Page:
My daughter Cecily Bryson has been the art director of The Watch, at its Ridgway office, for almost five years now. I’ve been there as a writer and editor since July. Boden came along in October 2010, and after a three-month maternity leave, Cecily and, natch, Boden are back in the office.
Here’s where an extraordinary chain of good fortune unfolded for us. To start, the newspaper’s owners are exceedingly tolerant of the babies, and dogs (and scruffy humans) who work for and with them. Seth and Marta practically raised their son Carlos in the newsroom. The paper’s production manager, Anne Reeser, has kept her son William with her in the office since soon after he was born. (The last time I was in the Telluride office, now two-year-old William was concentrating fiercely on a page of crayon art on the floor behind Anne’s computer chair. When I walked in the door, three dogs came to greet me.)
Second, there is a little-used conference room upstairs at our Ridgway office that Cecily has been able to convert to a temporary nursery. Boden’s wicker bassinette is there on the table. (Sometimes when I’m trying to get him to smile, I tell him about baby Moses and the reed basket on the Nile. This gives me a chance to work in some current events, which I know Bodie appreciates, or will someday.) On the floor is his “Baby Einstein,” a brightly colored pad with a kind of tent frame built in, from which dangle all sorts of interesting things to grab at and stick (part way) in your mouth.
A couple of weeks ago Cecily called for me to come look as Boden, lying on the Einstein pad, who had just rolled over for the first time.
Best of all for me is this chance to get close to having a baby again. Close is the operative word. I can be close, I can help, but mine is not the constant responsibility that falls to a mother, or a father. That’s the beauty of grandparenthood: You get all of the fun and very little of the child-rearing grind, the interrupted sleep, the feeding and swaddling, the worry, especially for first-time parents, that you are doing things right. Plus, I swear, when Bodie cries, I really don’t hear it. That’s not quite right; I do hear him, but it doesn’t get to me at the chemical level the way it did when my children were small and distressed.
I suppose in the olden days, when nuclear families stayed closer to home, and several generations might live under one roof, grandparents did more actual child rearing. My family, including my parents, who are still very much with it, live a kind of radical diaspora – we’re spread out all over the continent. So, this is a rare treat, to participate almost day-to-day in Bodie’s early life, to be a regular recipient of that radiant, bashful smile.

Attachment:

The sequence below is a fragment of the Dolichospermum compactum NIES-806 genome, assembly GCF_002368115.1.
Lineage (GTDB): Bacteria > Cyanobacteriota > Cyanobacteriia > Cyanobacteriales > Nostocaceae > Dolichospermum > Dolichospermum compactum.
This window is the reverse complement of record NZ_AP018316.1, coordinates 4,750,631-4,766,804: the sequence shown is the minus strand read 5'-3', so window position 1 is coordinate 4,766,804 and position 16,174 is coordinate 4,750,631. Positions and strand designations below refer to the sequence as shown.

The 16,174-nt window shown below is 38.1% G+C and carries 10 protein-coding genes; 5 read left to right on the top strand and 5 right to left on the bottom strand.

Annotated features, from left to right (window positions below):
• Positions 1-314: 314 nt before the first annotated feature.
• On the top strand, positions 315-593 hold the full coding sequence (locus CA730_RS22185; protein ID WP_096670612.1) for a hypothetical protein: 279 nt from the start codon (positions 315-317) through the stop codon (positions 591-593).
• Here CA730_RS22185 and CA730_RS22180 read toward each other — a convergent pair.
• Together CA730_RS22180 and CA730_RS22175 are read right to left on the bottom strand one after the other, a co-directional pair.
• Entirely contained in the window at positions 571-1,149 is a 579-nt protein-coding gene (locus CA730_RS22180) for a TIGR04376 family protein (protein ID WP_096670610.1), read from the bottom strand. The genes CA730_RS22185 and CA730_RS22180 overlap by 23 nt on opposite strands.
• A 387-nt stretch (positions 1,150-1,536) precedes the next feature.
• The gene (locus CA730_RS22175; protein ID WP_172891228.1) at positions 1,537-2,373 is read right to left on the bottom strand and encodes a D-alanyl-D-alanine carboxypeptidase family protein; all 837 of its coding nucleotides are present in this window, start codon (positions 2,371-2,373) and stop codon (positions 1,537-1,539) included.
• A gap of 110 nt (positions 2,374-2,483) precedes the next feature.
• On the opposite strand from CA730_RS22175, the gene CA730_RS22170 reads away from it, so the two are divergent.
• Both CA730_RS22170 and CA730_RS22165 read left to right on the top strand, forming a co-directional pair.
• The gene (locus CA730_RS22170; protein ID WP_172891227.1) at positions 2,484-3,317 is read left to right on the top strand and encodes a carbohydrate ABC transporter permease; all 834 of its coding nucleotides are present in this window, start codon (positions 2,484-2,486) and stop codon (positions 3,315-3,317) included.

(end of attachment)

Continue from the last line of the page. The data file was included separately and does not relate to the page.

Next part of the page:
It’s not always carefree at the office; don’t get me wrong. The other day Cecily took an hour to go get her hair cut, and left me alone with Bodie. I was typing away on a story. He was sleeping when she left, but he woke up crying. Cec had instructed me to stick the pacifier back in his mouth and hope he goes back to sleep. But I couldn’t find the pacifier. Turned out it was under his head, the heaviest part of him. That couldn’t have been comfortable.
We walked around the office, his tiny hand on my shoulder, his huge blue eyes darting from newness to newness. I showed him the fax machine and the printer. He liked the spider plant sitting on my cubicle half-wall.
Then it became clear that Boden needed a diaper change. I thought sure, fine, I haven’t changed a diaper in 30 years, but that doesn’t mean I can’t do it, especially now that there are no pins involved.
The desk in the conference room makes a perfect changing table. I got the dirty diaper off and a new one underneath him and was contemplating the array of powders and rash ointments when Boden pooped again. Right on the new diaper. Perfect. Another wipe, another diaper. I decided to forego the powder. All back together, clean and happy, before Cecily came back up the stairs.
“Thanks, Da,” she said, looking bright and newly trimmed. And then I watched her wrap him up tight in his blanket “like a burrito” and lay him gently back in bed. Through the glass door I could just make out her quiet singing. Not a song I recognized. Maybe she was making it up. In a minute he was back asleep, and she was back out at her computer.
Perhaps this is the luckiest thing of all: Even at the office I get to see what a good mother my baby daughter has become.